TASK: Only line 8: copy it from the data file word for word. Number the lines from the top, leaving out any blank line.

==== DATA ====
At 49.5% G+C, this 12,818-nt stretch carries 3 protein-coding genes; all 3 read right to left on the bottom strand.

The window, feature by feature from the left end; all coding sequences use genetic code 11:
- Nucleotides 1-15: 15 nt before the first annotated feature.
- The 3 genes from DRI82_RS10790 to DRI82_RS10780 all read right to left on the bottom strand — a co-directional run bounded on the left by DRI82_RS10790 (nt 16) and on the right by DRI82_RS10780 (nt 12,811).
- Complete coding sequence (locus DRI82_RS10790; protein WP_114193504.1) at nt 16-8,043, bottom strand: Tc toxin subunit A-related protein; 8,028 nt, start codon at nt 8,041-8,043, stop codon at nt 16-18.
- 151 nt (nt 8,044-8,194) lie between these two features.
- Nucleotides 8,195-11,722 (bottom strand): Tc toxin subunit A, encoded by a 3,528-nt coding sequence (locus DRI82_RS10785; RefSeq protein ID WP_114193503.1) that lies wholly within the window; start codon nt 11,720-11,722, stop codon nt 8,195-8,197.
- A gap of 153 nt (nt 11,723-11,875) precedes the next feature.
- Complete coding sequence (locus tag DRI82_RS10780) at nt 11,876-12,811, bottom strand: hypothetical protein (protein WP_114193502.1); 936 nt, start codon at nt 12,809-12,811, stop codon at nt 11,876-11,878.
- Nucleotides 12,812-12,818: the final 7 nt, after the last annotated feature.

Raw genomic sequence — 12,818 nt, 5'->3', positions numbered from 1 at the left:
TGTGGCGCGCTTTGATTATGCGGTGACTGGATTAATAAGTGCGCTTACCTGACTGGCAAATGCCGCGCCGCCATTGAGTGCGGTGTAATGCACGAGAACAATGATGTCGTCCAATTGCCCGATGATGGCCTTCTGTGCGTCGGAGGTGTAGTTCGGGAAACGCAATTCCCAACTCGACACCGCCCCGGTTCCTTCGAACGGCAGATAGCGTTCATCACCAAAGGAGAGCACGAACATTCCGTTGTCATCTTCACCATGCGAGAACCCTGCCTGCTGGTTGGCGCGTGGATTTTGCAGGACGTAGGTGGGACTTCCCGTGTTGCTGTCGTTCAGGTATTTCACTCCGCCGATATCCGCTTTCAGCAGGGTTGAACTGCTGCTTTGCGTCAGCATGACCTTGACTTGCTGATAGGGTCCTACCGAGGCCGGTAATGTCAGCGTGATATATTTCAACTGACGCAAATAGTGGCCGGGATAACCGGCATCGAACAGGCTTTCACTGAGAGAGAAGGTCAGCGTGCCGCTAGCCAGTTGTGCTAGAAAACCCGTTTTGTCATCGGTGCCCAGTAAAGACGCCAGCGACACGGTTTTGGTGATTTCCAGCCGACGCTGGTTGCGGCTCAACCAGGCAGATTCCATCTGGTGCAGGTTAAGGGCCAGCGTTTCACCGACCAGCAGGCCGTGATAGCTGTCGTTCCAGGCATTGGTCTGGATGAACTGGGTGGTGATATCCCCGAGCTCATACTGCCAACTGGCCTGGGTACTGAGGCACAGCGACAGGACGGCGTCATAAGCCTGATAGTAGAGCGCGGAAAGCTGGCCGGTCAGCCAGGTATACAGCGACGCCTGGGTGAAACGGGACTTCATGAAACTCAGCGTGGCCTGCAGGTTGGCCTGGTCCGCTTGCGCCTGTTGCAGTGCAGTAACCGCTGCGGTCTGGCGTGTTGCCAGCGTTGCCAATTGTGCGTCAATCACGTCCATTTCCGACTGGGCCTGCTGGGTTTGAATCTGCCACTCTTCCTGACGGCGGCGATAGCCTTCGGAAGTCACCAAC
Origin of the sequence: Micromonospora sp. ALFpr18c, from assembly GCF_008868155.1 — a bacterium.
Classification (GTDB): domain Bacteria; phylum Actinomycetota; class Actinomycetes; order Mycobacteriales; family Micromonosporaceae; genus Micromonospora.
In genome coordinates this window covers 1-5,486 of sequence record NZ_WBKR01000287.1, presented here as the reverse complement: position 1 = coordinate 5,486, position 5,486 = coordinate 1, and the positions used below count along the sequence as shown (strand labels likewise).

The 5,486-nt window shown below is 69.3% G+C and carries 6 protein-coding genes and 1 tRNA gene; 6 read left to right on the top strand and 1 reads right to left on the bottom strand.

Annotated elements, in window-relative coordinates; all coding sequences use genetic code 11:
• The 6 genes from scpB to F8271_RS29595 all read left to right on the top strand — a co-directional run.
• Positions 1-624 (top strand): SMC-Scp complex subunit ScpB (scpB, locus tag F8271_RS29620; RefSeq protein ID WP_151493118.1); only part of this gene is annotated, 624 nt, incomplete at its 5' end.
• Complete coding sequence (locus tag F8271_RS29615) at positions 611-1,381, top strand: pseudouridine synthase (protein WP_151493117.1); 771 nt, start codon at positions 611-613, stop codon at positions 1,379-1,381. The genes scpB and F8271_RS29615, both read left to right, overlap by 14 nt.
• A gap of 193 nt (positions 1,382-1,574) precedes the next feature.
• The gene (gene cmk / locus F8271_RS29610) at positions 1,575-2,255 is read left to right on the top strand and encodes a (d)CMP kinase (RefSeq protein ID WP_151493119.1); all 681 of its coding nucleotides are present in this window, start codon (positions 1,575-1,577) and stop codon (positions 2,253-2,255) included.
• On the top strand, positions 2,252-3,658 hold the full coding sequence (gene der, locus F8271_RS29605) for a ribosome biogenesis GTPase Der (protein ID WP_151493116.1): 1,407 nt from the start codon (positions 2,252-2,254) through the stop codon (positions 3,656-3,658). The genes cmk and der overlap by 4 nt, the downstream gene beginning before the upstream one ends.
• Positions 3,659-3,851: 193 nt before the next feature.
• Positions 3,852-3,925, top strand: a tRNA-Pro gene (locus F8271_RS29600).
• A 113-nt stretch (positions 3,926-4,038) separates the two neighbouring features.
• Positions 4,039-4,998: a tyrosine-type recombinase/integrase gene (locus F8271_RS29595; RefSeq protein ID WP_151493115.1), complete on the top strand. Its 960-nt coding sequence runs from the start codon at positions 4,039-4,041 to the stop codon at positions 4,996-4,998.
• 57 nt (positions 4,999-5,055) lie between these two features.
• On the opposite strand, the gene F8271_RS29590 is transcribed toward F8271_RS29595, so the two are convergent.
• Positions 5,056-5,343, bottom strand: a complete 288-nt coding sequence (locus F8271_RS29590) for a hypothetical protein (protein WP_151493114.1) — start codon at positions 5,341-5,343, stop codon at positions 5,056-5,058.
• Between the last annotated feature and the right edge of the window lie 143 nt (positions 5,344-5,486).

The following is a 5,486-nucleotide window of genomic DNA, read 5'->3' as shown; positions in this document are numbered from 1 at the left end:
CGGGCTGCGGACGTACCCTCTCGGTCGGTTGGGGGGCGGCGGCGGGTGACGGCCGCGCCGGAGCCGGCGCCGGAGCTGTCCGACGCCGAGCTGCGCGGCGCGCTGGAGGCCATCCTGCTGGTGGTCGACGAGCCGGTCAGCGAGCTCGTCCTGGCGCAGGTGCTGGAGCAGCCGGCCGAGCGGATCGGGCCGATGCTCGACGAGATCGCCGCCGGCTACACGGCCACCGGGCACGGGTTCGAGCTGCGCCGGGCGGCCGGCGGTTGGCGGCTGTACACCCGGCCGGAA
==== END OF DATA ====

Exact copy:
- A gap of 153 nt (nt 11,723-11,875) precedes the next feature.